Thirdly, we will suggest sticking to beverages in which juice, tea or carbonation feature prominently, as becoming “dehydrated” and napping in direct sunshine is very bad for the skin. Tea has almost mystical cooling properties, which is why they drink so much tea in the tropics.

Beverages served on the rocks, as previously discussed, are what’s called for here. Also acceptable are chilled beverages served in their individual containers: beer, wine coolers, hard lemonade, etc. For keeping them cool, we are not entirely opposed to “sleeves” of one kind or another, although we prefer the Chuggie to match the Thuggie rather than just advertise Billy Bob’s Fried Chicken Shack or whatever.

The Chuggie is not an option for formal occasions

The Chuggie is not an option for formal occasions

There is nothing the least bit Gatsbyesque about that, is there?

We will pointedly NOT be discussing blender drinks, for lo, we are over thirty, and our eardrums are delicate.

For more formal occasions where neither your Chuggie nor your Thuggie are welcome, we recommend a large, flawless pitcher, some tall glasses, and a great deal of ice. Thusly:

YES:

Marquis Martini Pitcher from Waterford“Flawless” is a good word. You can’t go wrong with an utterly plain, high-quality crystal pitcher as long as it has straight sides. “Bulbous” is not a look that works for this. It works for Sangria: it doesn’t work with anything more refined. This classic is indoor/outdoor and shows off any colourful beverage to great advantage. Remember, though, carbonated drinks don’t go in pitchers. It is, however, both permissible and practical to premix the non-carbonated ingredients in a pitcher and then pour an ounce of the mix into each glass and top with bubbly that you keep on ice. It lets you pretend to be a bartender without doing any heavy lifting, and is to be recommended if you’re serving a crowd.

Also yes:

Nambe serenity pitcher“Gorgeous” is also a good word. This isn’t a classic, and it sure isn’t cheap, but it is stunningly beautiful and unusual. The curves are restrained yet sexy, and I guarantee this isn’t something that you see in every pub and den around town. I am very much liking this new, creative style.

MAYBE:
Pitcher? Better have a catcher tooI have nothing against this very naked pitcher on principle, but just try getting a steady grip on the damn thing once it’s nicely coated with condensation. That’s why this handle-less number should be kept for drinks that are mixed without and then poured over ice. I’m thinking Manhattans, specifically, and I’m thinking I’ll get some argument on that one…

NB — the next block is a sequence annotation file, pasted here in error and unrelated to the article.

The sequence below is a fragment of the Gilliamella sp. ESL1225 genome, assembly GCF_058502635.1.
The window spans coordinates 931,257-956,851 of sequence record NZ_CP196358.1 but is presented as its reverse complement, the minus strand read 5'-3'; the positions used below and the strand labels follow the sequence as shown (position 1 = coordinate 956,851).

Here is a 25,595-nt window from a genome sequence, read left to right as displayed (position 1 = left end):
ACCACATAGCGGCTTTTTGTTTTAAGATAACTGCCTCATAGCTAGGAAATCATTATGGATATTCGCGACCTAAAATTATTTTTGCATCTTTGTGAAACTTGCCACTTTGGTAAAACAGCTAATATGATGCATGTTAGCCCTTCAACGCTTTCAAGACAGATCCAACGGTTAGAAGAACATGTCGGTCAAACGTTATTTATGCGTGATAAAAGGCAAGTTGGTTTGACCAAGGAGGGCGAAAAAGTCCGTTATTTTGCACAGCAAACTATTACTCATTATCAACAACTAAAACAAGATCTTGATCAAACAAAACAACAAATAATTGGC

Quanttro Martini PitcherI really do like this Quanttro, and it’s on sale at a wicked price, but am on the fence because there’s just something about a pitcher that is wider at the top than the bottom which reminds me of this:

Beer Pitcherand that is just NOT the look you’re going for, unless you’re a 20-year-old waitress at a roadhouse. And if you are, you have my condolences. That said, I have one of these which I use for making Sun Tea, but let’s be honest here: it looks awfully trailer park.

NO:

Riedel Martini pitcher and tumblersWe’ve discussed why not these glasses, and as for why not this pitcher, again with the Bulbous. And again with the No Handle. If you’re stirring a drink with ice, you need a handle, it’s just that simple. And if you bought this set you would be buying Those Glasses, and you wouldn’t do that, would you?

do we even have to discuss this?Seriously, do we have to discuss this? The Martini is not The Jagerbomb. A little respect is called for. And since it says “Martini” right there on the side, it’d be practically illegal to mix something else in it. Actually, owning this should get you a stay at Gitmo.

Ceramic martini pitcherYou do not mix a cocktail in a container you cannot see through. I’m sorry, people, I don’t make up these rules, I just report them. You do not mix a cocktail in an opaque container and that’s just the way it is in this space-time continuum.

And somehow this has turned into a pitcher post, which I had not intended. Okay, recipes and “booze theory” post coming next, I promise.

Tee Many Martooni (Glasses)

As regular raincoaster readers know, we at the ol’ ManoloFood blog are of Catholic tastes, although quite happy to take a Protestant on a quiet night. We are well-pleased both with the offerings of one of the greatest chefs in the world and with the humble pierogies from a drag queen burger bar. We are on the record as 100% down with wine tumblers (red wines only). And so, this may come as something of a shock to you, but there are a few things on this Earth about which we are entirely, stone-cold orthodox.

And Martini (or, more properly, Cocktail) Glasses are one of those things.